But the Russian government demanded from them not only military service on the border and in numerous wars and campaigns, but also other duties that were harder for them than military service. Thus in 1697 Tsar Peter sent them to build the fortress of Kizikermen on the Lower Dnieper and in 1719 they were set the terrible task of digging the canals in North Russia. From every seven homesteads one Cossack had to go. The mortality among them during the canal digging was fearful. In 1728 they were sent to build a fortress on the Persian frontier. In the thirties of the Eighteenth century they took part in building the fortification line against the Tatars. From every ten homesteads one Cossack and one cart with a team of oxen was sent, and in addition every fifty men had to provide one plough with a team of oxen. They had also to provide food for themselves and fodder for their cattle. In the Turkish war of Münnich the Slobidska Cossacks had to furnish 12,000 carts with oxen and a part of the Russian army was quartered on them. These duties were far heavier than military service which was their constant additional burden. These duties, in fact, exhausted them and destroyed their prosperity.

 p479  Not the Cossacks only but also the urban population of Slobidska Ukraine was militarized to a great extent. The burgesses had to keep in order the fortifications of their towns; they had to provide the army with tar, hemp, carts, wheels, collars for horses, saddles and such like and to furnish carts and horses for the transport of food and munitions. The artisans among them, smiths, tailors and cobblers were pressed into service, each in his capacity for the army. Thus most of the population of Slobidska Ukraine was enrolled in military service which was natural enough considering the frontier character of the country and the permanent menace of the Tatars.

In spite of constant threats war and the burden of campaigns, the country was rich: the fertility of the land, its excellent, healthy and mild climate and its natural wealth and abundance made agriculture very flourishing. Besides agriculture and cattle breeding, the country was rich in orchards, vineyards, tobacco plantations, cultivation of silkworm, beekeeping, brewing and flour mills. Different crafts also flourished. The tanners of Slobidska Ukraine supplied products not only for their own region but for other Ukrainian territories, even for the Right Bank of the Dnieper. Weaving and especially carpet weaving was also wide spread. Trade in the country was very active. Slobidska Ukraine was famous for the fair where trading transactions were concentrated. The chief fair took place in Kharkov four times a year, and in Sumy there were three fairs during the year. Foreign merchants came here, especially from Silesia, Danzig, Leipzig, Crimea, Muscovy and Galicia. The foreign goods imported were mostly wrought metal goods, textiles and household goods.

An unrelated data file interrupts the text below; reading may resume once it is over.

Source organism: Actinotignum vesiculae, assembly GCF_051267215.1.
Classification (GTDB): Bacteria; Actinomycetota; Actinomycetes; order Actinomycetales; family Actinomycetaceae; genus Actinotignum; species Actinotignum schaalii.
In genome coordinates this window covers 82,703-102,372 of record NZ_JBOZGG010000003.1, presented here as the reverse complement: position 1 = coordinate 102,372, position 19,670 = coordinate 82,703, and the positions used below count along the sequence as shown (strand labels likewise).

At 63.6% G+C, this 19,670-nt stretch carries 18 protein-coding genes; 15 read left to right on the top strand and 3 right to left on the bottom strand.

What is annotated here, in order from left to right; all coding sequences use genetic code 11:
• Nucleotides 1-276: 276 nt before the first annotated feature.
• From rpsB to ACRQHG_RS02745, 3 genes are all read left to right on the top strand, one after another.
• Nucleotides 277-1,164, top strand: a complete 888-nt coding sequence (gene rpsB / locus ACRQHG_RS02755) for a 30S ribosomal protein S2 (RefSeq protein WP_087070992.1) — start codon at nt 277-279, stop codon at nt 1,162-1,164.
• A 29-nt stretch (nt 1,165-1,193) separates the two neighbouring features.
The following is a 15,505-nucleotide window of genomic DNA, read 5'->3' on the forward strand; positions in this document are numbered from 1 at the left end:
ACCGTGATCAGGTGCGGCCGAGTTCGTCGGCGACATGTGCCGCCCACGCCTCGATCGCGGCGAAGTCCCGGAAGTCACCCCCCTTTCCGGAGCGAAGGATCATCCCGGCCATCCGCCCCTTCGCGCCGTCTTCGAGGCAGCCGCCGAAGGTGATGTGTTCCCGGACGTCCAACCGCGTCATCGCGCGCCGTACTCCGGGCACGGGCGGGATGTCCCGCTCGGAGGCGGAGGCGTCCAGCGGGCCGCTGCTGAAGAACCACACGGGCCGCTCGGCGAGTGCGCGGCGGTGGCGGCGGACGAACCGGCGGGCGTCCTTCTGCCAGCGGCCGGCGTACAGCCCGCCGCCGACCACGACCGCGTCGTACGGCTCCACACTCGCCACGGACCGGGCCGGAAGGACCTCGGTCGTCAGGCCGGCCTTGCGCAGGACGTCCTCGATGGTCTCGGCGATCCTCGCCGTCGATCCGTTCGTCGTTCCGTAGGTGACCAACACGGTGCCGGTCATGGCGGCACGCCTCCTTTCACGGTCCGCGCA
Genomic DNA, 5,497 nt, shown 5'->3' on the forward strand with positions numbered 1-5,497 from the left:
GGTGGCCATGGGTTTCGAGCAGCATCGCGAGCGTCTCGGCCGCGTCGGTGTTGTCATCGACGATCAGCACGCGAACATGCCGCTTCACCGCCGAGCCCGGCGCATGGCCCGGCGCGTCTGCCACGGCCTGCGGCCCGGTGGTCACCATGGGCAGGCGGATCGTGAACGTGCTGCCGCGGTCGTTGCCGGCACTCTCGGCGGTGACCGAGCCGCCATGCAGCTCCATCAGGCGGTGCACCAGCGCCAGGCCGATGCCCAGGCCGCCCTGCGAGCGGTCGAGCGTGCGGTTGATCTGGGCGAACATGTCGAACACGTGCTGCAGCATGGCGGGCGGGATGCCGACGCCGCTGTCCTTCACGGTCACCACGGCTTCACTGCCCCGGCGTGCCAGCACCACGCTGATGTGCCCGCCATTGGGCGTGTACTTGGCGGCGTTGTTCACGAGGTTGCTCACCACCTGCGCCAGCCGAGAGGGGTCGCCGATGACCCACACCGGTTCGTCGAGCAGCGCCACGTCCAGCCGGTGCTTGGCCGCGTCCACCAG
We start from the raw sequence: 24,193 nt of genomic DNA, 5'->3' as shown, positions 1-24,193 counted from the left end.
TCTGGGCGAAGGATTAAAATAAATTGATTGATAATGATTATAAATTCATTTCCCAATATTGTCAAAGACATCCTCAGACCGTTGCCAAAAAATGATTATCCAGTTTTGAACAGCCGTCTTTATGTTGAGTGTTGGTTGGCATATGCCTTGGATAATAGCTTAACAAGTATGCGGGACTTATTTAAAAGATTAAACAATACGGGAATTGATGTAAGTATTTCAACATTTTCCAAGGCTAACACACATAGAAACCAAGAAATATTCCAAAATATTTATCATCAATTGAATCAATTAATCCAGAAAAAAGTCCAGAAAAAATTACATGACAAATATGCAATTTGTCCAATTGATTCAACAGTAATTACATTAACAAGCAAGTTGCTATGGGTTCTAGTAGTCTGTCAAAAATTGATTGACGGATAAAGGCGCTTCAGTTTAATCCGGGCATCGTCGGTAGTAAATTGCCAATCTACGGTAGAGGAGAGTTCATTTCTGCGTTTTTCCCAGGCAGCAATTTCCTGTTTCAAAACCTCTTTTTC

Slobidska Ukraine had almost no political history, no strifes nor political troubles with the exception of the campaigns outside the country itself and the Tatar inroads. These were a real scourge and caused heavy losses to the country. Especially terrible devastation took place in the last decades of the Seventeenth century when  p480 thousands upon thousands of the population were carried off into slavery and hundreds of villages burnt to the ground by the half-savage nomads. Small inroads were an everyday event and continued as late as the end of the Eighteenth century until the conquest of Crimea. These sorts of danger kept the population, especially on the border, constantly on the alert and caused them great strain. The country was protected from unexpected attacks by a line of forts built along the frontier with outposts or wooden watch towers advancing far into the steppe. The construction and upkeep of these fortifications entailed much work and expense. But in spite of all efforts and constant vigilance the nomads often succeeded in eluding the watch and slipping across the fortified line.

Until the end of the Seventeenth century the Muscovite government did not interfere with the autonomy of the Slobidska Cossacks. They were well content to have secured a valuable population for this empty and up to now useless or even dangerous territory. Tsar Peter, as we have seen, drained the resources and wealth of the population in Slobidska Ukraine as much as possible, but this was in keeping with Peter's usual methods. It was his way to extract the maximum effort from all his provinces, and more especially the Ukraine.

154. Russian Reforms in the Eighteenth Century.

It was not until the reign of Empress Anna that changes began to be introduced which ultimately led to the abolition of local autonomy. A census of the population undertaken in 1732 revealed the hard economic state of the population overburdened with duties during Tsar Peter's reign. In order to improve the welfare of the Slobidska Cossacks, a Captain was nominated by Empress Anna with Prince Shakhovskoy, president of the "Little Russian Board", at the head. He transferred his residence to the town of Sumy to preside over the Commission which was composed of Russians only. The reforms proposed by the Commission consisted chiefly  p481 in cancelling the right of Cossack Officers to distribute free lands; those, however, who had already received land were entitled to keep them. The number of Cossacks who had to do active military service in peace time was settled at 4,500 men; the rest had to pay a tax for being exempt. Several minor curtailments of Cossack privileges were made. The five Slobidska Regiments were put under the power of one man, Colonel Lessevitzky, a protege of Prince Shakhovskoy.